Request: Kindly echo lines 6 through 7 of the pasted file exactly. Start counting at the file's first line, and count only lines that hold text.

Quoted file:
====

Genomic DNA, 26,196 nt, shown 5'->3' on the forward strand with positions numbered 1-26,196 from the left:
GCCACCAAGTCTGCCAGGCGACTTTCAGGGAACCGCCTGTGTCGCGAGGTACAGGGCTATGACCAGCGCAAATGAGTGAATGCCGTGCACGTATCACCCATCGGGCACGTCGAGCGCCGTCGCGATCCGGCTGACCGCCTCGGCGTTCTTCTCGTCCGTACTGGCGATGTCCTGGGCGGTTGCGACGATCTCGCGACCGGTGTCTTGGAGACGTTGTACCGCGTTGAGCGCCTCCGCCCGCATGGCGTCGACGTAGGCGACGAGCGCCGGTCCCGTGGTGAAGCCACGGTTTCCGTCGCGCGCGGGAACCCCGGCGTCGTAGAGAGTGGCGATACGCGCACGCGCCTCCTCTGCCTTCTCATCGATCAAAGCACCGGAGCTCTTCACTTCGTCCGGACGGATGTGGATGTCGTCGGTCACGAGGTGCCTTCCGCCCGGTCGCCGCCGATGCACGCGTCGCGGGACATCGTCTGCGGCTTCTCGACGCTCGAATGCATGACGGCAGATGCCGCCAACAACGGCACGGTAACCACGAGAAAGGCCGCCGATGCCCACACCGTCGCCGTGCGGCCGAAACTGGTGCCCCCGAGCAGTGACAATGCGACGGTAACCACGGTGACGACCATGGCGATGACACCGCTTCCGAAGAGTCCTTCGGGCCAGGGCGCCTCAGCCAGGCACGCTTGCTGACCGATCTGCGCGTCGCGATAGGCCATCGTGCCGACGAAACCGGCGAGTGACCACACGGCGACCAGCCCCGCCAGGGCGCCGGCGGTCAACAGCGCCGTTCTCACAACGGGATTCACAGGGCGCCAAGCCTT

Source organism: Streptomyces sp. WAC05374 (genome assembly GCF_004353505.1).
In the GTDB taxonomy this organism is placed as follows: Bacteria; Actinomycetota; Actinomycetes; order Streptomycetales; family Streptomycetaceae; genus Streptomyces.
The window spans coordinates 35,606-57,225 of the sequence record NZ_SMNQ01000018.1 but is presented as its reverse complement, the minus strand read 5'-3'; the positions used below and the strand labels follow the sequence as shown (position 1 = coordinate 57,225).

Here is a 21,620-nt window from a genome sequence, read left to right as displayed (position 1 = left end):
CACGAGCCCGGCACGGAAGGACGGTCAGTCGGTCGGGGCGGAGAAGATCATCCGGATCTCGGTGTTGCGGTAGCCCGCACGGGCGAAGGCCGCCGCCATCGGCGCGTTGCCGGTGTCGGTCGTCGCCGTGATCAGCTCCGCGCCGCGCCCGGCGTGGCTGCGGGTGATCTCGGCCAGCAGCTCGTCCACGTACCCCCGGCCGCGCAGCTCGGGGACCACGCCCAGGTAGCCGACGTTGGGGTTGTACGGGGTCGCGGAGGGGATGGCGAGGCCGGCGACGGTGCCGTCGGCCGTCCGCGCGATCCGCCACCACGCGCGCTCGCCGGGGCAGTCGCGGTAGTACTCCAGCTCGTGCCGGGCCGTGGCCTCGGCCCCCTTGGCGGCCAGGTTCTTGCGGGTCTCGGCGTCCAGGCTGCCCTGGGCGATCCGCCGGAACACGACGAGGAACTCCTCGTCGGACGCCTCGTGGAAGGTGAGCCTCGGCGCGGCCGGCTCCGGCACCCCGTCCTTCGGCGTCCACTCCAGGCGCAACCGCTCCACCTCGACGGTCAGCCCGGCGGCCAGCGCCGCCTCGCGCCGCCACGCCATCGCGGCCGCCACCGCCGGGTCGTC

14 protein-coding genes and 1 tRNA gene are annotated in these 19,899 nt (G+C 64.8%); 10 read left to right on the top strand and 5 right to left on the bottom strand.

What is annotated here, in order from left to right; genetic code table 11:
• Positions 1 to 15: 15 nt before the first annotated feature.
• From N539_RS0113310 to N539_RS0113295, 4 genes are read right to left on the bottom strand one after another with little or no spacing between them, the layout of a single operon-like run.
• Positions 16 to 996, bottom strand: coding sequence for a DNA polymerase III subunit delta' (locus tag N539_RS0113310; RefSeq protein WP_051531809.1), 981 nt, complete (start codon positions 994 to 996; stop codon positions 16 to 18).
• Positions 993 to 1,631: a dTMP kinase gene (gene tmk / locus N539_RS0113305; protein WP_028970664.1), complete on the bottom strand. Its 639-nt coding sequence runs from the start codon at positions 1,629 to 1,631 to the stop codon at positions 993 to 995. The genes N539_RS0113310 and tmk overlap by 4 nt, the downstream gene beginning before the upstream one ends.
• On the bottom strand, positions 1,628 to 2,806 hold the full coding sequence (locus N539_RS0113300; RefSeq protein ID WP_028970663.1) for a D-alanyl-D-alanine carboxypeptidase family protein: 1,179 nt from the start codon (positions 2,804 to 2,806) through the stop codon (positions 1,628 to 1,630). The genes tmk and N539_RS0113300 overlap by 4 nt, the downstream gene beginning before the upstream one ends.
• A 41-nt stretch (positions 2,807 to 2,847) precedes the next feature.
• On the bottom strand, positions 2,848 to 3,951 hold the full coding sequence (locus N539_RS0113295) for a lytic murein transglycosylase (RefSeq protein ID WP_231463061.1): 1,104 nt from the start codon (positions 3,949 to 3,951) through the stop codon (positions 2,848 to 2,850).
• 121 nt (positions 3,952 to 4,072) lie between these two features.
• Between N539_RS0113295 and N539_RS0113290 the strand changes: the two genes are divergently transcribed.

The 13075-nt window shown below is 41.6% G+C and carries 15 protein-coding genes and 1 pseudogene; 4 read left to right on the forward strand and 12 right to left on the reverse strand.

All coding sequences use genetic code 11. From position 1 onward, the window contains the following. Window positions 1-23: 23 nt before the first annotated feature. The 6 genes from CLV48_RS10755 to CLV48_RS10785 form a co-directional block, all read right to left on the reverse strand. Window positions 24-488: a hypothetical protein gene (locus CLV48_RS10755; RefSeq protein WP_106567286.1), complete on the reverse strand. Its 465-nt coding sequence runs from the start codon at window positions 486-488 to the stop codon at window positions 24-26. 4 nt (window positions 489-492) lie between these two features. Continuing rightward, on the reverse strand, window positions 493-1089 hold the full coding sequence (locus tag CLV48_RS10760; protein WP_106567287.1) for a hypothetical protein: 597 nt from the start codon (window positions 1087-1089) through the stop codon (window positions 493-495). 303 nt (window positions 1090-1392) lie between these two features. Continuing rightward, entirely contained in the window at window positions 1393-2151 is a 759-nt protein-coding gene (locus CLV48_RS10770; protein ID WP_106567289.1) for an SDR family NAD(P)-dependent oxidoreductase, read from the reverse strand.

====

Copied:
Here is a 21,620-nt window from a genome sequence, read left to right as displayed (position 1 = left end):
CACGAGCCCGGCACGGAAGGACGGTCAGTCGGTCGGGGCGGAGAAGATCATCCGGATCTCGGTGTTGCGGTAGCCCGCACGGGCGAAGGCCGCCGCCATCGGCGCGTTGCCGGTGTCGGTCGTCGCCGTGATCAGCTCCGCGCCGCGCCCGGCGTGGCTGCGGGTGATCTCGGCCAGCAGCTCGTCCACGTACCCCCGGCCGCGCAGCTCGGGGACCACGCCCAGGTAGCCGACGTTGGGGTTGTACGGGGTCGCGGAGGGGATGGCGAGGCCGGCGACGGTGCCGTCGGCCGTCCGCGCGATCCGCCACCACGCGCGCTCGCCGGGGCAGTCGCGGTAGTACTCCAGCTCGTGCCGGGCCGTGGCCTCGGCCCCCTTGGCGGCCAGGTTCTTGCGGGTCTCGGCGTCCAGGCTGCCCTGGGCGATCCGCCGGAACACGACGAGGAACTCCTCGTCGGACGCCTCGTGGAAGGTGAGCCTCGGCGCGGCCGGCTCCGGCACCCCGTCCTTCGGCGTCCACTCCAGGCGCAACCGCTCCACCTCGACGGTCAGCCCGGCGGCCAGCGCCGCCTCGCGCCGCCACGCCATCGCGGCCGCCACCGCCGGGTCGTC